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Scale of attacks on universities ‘mandates more protection’

 Image: Kentaroo Tryman, via Getty Images

Scholars at Risk warns that attacks on higher education are eroding academic freedom globally

Governments and universities need to work together to fight back a global wave of attacks on higher education, according to Scholars at Risk, an organisation that promotes academic freedom around the world.

Between 1 July 2022 and 30 June 2023, there were 409 attacks on scholars, students and institutions in 66 countries and territories, according to the ninth Free to Think report from the network of academic institutions. 

Robert Quinn, Scholars at Risk executive director, said: “The past year has seen targeted efforts to quell dissent and restrict free discourse. These range from violent attacks such as Iranian authorities’ use of force to suppress student participation in the Women, Life, Freedom protest movement, to coercive attacks such as a substantial influx of newly proposed legislation aimed at restricting the teaching of disfavoured topics in the United States.” 

During the period covered by the latest report, “violent and coercive attacks tore apart higher education communities, disrupting academic activity, and undermining academic freedom and institutional autonomy, making them the most concerning trends from this reporting period”. 

Beware the ‘illiberal actors’

While the attacks were usually in “closed, authoritarian societies”, “they are also becoming troublingly common in open, democratic, stable societies, where illiberal actors are using the language of rights, freedom and excellence to push forward their own agendas and erode academic freedom and the autonomy of higher education institutions”.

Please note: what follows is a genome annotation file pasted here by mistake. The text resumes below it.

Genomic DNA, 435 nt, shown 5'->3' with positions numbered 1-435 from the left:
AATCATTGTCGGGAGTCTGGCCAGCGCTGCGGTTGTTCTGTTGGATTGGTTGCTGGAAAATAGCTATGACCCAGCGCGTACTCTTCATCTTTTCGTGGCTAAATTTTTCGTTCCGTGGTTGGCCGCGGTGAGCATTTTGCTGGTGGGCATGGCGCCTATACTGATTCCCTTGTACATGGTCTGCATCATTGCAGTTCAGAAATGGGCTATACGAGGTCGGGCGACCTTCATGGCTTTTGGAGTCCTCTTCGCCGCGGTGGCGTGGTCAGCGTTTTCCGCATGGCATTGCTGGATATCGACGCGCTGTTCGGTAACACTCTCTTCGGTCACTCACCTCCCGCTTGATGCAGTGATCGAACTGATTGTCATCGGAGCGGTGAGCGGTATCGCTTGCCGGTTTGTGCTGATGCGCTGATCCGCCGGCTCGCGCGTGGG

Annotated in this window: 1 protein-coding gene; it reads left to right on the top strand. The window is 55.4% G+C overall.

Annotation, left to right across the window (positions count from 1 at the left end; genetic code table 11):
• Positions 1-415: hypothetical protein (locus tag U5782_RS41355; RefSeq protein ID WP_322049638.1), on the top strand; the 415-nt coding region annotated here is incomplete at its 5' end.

Countries where attacks were reported include Afghanistan, Bangladesh, China, Colombia, Hong Kong, India, Iran, Mexico, Myanmar, Nicaragua, Russia, Sudan, Sri Lanka, Türkiye, Ukraine and the United States.

The report team suggests that those who are able to should demand accountability for violations, while existing legal standards should be strengthened and new ones created to protect higher education institutions.

Examples of attacks included the arrest, imprisonment, suspension or expulsion of hundreds of students in Iran after protests erupted in September last year in response to the death of 22-year-old Mahsa Amini, who died in hospital after she was detained at a ‘re-education centre’ by morality police for allegedly not wearing her hijab properly. 

The report lists the US as a prime example of where “institutional autonomy [and] academic freedom” are being undermined. Lawmakers at state level had “pushed forward legislation intended to limit teaching and research, particularly that related to race, diversity, equity and inclusion, and gender”, the report said.  

Quinn said, “These attacks illustrate the erosion of academic freedom and university autonomy, and the shrinking space for discourse and sharing ideas. These attacks harm all of society.”